Update: Please check the follow-up article before posting more comments along the lines of "but a clean install always works", etc.
With Safari blowing up on me every time my web server squirts some funny Ajax on it, iPhoto exiting when I rotate a photo and Mail.app taking ages to even acknowledge that I have switched to another folder, I guess it's time to take a hard look at how things are going.
Two years ago, all of my Macs worked flawlessly. And by flawlessly I mean that, despite the relative shortcomings of that epoch's standard applications, they were fast and very seldom crashed - about the only thing I had occasional trouble with was the Finder, and kernel crashes were roughly one a year per box (and usually related to funky peripherals).
Now, in this exciting year of the Tiger, a bunch of strange ailments has started affecting my machines. All three of them.
The Unusual Stuff
Besides the amazingly poor job done in Mail.app and things like the tremendously irritating "Copy this Link" bug in Safari (which still isn't fixed in 10.4.2, and that actually copies the link text and not the URL), I have also experienced vanishing contacts in the Address Book - although, unlike Davi's, mine reappeared after relaunching the app.
A minor note on the "Copy Link" thing: Pick any link on this page. Choose "Copy Link". Paste the result in Safari's location bar. See? it's not rich text. It's usually a plain URL. Now do this a couple of dozen times (with different links), and paste the links in Terminal.app, in a Safari textarea, in VoodooPad, etc. Notice how sometimes you end up with the actual text from the link, completely against the UI predictability rules. And no, for the umpteenth time, I have no SIMBL voodoo installed on one of my Macs, and it exhibits the exact same behavior.
Worse, I have had odd lockups when resuming from sleep on all machines and at least one unexplained kernel dump in my iMac G5. At the time, I was doing nothing more stressful than sorting through images in the Finder - small images, all of them part of my growing Dilbert cartoon connection.
I have so far been lucky in that I don't have Nuno's problems with iPhoto. That may both due to my not pounding the thing with tens of gigabytes of photos and my relative lack of interest in its features, but having it crash when rotating a photo and pause in the middle of scrolling through a small (i.e., 200-strong) subset of my photos is, as far as I'm concerned, inexcusable.
Bluetooth dial-up has also become somewhat unreliable - last year, during my previous vacation, it worked every time, with zero issues. This year, Internet Connect complains of not being able to find my phone roughly one in four times, and takes ages to figure out that yes, I do have the Bluetooth USB dongle inserted. It is exactly the same phone, a battered Z1010. The dongle is also the same - the Apple-approved DBT-120.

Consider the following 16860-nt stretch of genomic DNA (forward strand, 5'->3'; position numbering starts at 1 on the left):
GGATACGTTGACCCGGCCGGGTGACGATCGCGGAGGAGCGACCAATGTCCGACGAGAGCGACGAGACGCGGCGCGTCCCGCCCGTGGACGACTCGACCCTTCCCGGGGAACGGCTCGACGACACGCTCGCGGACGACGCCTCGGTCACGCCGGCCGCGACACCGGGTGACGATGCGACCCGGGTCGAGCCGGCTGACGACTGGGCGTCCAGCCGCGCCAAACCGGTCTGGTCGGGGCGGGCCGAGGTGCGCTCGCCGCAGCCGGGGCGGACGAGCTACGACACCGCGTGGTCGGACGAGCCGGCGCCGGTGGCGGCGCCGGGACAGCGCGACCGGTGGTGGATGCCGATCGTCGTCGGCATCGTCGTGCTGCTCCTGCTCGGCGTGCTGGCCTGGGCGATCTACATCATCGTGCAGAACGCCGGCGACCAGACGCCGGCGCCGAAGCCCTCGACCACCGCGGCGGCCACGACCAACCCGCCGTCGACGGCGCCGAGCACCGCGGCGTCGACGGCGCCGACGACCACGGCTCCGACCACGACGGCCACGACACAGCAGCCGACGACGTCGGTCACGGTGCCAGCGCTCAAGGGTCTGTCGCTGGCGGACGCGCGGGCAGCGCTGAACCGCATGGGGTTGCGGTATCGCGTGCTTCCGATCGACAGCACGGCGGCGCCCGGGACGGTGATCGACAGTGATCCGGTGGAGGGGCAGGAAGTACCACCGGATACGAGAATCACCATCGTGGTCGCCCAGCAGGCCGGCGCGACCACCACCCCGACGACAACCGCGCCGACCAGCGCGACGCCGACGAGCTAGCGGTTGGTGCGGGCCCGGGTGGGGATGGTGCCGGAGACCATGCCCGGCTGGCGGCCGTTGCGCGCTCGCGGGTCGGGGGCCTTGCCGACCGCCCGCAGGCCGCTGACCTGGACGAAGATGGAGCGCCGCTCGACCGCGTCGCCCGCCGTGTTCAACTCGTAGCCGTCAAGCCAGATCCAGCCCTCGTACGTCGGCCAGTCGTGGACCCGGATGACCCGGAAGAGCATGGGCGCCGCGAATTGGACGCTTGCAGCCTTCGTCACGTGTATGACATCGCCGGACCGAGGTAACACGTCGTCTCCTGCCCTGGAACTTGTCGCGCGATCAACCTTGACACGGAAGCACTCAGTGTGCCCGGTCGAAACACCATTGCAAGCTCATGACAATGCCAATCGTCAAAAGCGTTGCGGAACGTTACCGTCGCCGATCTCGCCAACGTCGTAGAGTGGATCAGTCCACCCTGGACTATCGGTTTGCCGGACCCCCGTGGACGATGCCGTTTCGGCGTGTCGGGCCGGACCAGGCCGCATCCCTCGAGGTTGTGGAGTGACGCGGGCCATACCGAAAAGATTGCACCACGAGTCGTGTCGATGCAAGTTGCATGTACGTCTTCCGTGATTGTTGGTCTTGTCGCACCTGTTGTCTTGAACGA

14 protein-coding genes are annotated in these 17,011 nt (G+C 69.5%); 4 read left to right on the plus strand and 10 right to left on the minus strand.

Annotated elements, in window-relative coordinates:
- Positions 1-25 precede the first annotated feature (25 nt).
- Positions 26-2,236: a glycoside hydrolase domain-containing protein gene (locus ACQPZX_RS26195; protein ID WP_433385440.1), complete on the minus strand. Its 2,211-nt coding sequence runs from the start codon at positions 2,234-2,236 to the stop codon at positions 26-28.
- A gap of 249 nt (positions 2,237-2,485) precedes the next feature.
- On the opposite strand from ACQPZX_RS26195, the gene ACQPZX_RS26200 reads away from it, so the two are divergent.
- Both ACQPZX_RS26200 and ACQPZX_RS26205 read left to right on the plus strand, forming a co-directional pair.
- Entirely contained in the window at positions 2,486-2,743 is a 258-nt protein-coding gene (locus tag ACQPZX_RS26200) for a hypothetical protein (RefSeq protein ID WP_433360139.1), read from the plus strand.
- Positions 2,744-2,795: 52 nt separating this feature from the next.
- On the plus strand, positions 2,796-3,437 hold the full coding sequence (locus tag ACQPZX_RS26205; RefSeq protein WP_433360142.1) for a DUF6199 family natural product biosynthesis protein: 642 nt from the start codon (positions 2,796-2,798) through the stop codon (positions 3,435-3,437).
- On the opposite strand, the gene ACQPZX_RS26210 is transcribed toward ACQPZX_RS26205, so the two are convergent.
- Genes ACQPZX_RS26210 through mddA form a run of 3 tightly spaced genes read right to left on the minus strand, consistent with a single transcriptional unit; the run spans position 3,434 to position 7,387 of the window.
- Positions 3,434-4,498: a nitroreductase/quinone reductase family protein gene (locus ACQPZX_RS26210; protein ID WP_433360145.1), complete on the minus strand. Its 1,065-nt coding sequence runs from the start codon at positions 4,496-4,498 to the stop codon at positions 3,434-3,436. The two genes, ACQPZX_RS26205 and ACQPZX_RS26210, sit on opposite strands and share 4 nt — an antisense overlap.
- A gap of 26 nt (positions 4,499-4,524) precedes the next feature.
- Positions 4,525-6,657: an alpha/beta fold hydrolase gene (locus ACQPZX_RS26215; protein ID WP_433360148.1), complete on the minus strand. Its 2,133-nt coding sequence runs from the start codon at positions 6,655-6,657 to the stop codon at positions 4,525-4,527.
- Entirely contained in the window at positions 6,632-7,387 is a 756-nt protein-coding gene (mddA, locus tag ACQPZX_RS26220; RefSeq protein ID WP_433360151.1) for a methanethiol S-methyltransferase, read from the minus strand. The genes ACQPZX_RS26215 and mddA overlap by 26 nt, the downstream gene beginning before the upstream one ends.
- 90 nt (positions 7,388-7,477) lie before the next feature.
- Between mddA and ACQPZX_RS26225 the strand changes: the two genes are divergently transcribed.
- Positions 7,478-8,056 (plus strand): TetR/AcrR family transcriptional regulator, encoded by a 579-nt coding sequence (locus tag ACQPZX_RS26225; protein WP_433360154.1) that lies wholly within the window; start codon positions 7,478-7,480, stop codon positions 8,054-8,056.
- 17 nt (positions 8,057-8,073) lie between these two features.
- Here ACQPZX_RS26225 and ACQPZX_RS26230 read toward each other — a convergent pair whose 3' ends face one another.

When More Is Less
iSync and .Mac are also becoming noticeably slower, and have steadily worsened in terms of both user experience and UI design, with settings buried all over the place and unfathomable synchronization conflict dialogs that not only can't seem to fully convey exactly what will happen if you pick one of the options but also don't provide you with a clear way to undo the sync.
Finally, the new iTunes 4.9, by virtue of shoehorning podcasts into the iTMS, has brought more than a few dissonant aspects - the UI now sports two main links to the Music Store, and three navigation metaphors - the local library, the Music Store path bar, and the podcast listing, all of which work in different ways - and all of which crash on occasion now.
It's as if Apple has started skimping on testing, with fixes for glaring bugs coming late (or, in some of the instances I outlined above, not at all).
It would be idiotic to start blaming dual platform support for this kind of thing. Not only dual platform development has been going on for years now, but most of these issues are application-related. As such, these things are likely to be happening on either platform, and don't seem to be reflected on the Mac OS X kernel itself.
But I cannot help but wonder, as Apple prepares to move us all onto the supposedly greener pastures of Intel processors, if that transition will have to mean lowered expectations in terms of reliability - you know, the kind of thing we associate with Windows.
Switch Back? No Way, But...
Bring on Vista - I won't switch back, at least not based on whatever "improvements" have surfaced, and most definitely not at home, but Mac OS X is starting to need some competitive pressure of its own, and Microsoft is making a lot of noise regarding reliability.
Most of it is exactly the same corporatespeak boilerplate as when XP was announced, but the statement is out there, and with all the delays, they'd better be trying to outdo Apple at stability testing - which, given their track record and the recent screenshots focusing on spurious eye candy, isn't that likely.
Let me be perfectly clear, though, in that I don't think Open Source has all the answers. There are lots of rough edges - and some of those even cross over to the Mac, where I keep pulling back from Firefox and Thunderbird due to all those little UI details that they managed to get catastrophically wrong.
Now, where did I put that Camino disk image?